Access: Realign admissions criteria to make UCR more selective while remaining true to the core values of academic excellence, access and diversity; enhanced opportunities for undergraduate students; increase graduate student support; add new professional schools and strategically expand some existing graduate and professional programs; and increase the percentage of graduate and professional school students to 20 percent. Planning for the School of Medicine is proceeding and the founding dean, G. Richard Olds, M.D., was hired last year. The regents have approved the creation of a School of Public Policy.

Engagement: Foster a campus culture of engagement by partnering with the community, from the regional to global level, to address issues affecting quality of life, including education, economic development, athletics, arts and culture, agriculture, health care and the environment; and establish new alliances with businesses, government, education, arts and civic organizations.

Diversity: Increase diversity of faculty, staff and senior leadership; and serve as a national example for diversity, inclusiveness, and community by measuring diversity by people, ideas, perspectives, learning opportunities, programs and experiences.

 

I can hardly wait.

Hitler also burned books, Pastor Jones

How do you talk sense to an egomaniac?

 

It’s pretty difficult. At first I thought of giving the benefit of the doubt to or pretending that Pastor Terry Jones of the Dove World Outreach Center is a person who means well and believes he is doing the right thing. But in my heart I don’t believe that for a single minute and besides that’s not my style. I prefer confrontation where dangerous fools are concerned.

 

Jones waffled slightly by saying he might reconsider if he got a call from the White House or State Department. Despite that President Obama and Secretary of State Hillary Rodham Clinton have made their positions very clear by speaking publicly against Jones’ plan to burn copies of the Quran on Saturday, the anniversary of 9/11. That’s the day Muslim terrorists brought down the twin towers of the World Trade Center by flying commercial airliners into the buildings, into the Pentagon and into a field in Pennsylvania, which investigators believe was headed for the White House. Instead, heroic passengers gave their lives when they forced it to crash.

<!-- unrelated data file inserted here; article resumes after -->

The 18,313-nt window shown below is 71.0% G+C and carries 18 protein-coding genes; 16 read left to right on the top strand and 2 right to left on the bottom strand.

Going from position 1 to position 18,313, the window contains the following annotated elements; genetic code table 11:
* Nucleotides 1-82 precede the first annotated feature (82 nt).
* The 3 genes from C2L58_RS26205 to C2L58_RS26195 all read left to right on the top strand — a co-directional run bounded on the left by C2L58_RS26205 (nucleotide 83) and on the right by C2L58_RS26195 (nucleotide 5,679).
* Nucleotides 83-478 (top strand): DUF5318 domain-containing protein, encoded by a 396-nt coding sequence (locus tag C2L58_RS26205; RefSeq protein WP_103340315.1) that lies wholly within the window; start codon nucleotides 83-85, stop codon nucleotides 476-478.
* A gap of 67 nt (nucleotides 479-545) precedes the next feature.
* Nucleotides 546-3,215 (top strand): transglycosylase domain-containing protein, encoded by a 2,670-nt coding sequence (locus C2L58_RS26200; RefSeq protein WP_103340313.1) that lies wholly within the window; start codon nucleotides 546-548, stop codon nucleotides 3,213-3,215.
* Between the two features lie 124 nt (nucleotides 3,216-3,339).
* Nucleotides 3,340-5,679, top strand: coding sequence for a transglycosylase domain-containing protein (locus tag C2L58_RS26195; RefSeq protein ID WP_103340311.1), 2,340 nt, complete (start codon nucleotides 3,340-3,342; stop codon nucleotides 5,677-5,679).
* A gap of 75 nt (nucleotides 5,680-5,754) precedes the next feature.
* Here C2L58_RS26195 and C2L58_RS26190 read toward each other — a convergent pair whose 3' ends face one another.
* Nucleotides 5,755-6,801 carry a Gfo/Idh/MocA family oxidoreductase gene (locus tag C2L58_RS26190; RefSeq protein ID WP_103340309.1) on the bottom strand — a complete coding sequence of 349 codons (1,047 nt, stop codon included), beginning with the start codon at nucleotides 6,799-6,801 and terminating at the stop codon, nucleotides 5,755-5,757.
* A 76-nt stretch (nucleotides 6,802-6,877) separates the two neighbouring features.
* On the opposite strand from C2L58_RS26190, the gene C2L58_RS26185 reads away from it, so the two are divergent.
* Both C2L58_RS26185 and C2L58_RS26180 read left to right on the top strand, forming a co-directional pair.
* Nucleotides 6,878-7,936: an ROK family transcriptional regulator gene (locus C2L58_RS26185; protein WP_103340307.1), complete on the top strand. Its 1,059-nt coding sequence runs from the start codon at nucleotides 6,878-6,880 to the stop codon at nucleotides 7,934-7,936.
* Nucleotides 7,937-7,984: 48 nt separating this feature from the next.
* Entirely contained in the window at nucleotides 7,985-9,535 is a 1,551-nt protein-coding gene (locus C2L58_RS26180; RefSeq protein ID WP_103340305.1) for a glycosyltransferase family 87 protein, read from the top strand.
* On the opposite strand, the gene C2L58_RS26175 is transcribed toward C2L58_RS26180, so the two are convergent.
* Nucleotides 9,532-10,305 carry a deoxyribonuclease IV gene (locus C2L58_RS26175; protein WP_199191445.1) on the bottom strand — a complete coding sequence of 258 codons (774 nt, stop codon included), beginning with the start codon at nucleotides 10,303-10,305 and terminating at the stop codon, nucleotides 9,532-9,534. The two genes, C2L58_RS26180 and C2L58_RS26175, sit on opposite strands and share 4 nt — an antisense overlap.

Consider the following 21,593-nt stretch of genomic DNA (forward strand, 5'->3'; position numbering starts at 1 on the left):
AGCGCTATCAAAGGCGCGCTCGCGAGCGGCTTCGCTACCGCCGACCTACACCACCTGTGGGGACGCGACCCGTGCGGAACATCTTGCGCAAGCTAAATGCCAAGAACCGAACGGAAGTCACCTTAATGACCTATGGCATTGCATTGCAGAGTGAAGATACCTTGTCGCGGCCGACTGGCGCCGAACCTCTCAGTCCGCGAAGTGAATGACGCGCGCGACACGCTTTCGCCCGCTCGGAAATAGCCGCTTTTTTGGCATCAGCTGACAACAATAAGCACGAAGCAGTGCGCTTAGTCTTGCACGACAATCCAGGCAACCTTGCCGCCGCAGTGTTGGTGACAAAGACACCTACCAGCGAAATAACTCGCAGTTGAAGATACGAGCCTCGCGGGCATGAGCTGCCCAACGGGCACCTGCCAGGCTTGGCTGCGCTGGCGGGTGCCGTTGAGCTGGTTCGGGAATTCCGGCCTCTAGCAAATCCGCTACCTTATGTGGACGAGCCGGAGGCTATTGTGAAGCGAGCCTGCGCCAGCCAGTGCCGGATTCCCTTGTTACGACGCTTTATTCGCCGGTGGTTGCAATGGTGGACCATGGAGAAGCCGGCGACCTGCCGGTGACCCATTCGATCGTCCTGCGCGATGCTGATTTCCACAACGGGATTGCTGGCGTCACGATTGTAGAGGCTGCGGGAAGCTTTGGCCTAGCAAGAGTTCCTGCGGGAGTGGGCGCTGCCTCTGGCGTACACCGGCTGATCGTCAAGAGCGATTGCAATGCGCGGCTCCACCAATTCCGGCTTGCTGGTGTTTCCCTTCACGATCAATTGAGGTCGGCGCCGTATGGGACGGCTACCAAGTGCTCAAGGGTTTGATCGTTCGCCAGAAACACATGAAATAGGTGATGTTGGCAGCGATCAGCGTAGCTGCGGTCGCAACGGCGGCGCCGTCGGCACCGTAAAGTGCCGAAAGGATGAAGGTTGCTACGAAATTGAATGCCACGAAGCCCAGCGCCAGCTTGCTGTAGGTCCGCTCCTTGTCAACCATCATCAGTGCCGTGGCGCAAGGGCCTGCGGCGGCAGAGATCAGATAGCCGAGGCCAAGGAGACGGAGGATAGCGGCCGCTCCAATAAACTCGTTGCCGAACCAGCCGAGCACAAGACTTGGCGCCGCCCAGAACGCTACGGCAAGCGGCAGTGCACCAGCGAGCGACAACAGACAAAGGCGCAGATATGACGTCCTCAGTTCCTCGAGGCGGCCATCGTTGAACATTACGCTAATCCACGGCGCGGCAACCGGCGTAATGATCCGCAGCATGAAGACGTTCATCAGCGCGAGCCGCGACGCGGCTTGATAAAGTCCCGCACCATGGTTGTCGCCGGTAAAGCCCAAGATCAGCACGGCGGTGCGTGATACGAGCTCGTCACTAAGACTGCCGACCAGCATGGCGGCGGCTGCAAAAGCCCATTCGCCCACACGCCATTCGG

Jones’ ego is sick. He wants a personal call. “Madam secretary, I’m placing you on hold, because I’ve got  the president on the other line.”

 

Book-burning has always stood for the ultimate in stupidity.

 

Until now the most notorious and evil book-burner was a guy named Hitler, Adolf Hitler. Jones will be putting himself in the right company. After it’s over, the notches on his pistol grip will represent the lost lives of innocent people.

 

Jones might do well to change the name of his organization to the Raven World Outreach Center for the carrion eater Noah first released. No self-respecting dove would have anything to do with it. The preacher man’s ploy could result in lots of corpses on which the biblical ravens could feed.

 

His actions make it seem that he is one of those who believes Armageddon is at hand and he wants to give it a jump start. I tried to phone Jones many times on Thursday. He must be a popular fellow. His telephone was busy all afternoon until 5 p.m. and then I got voice mail. I left a message asking him to call.

 

If Jones possesses any sanity or decency, he will put a cork in his self-importance, release the dove and put out his fire.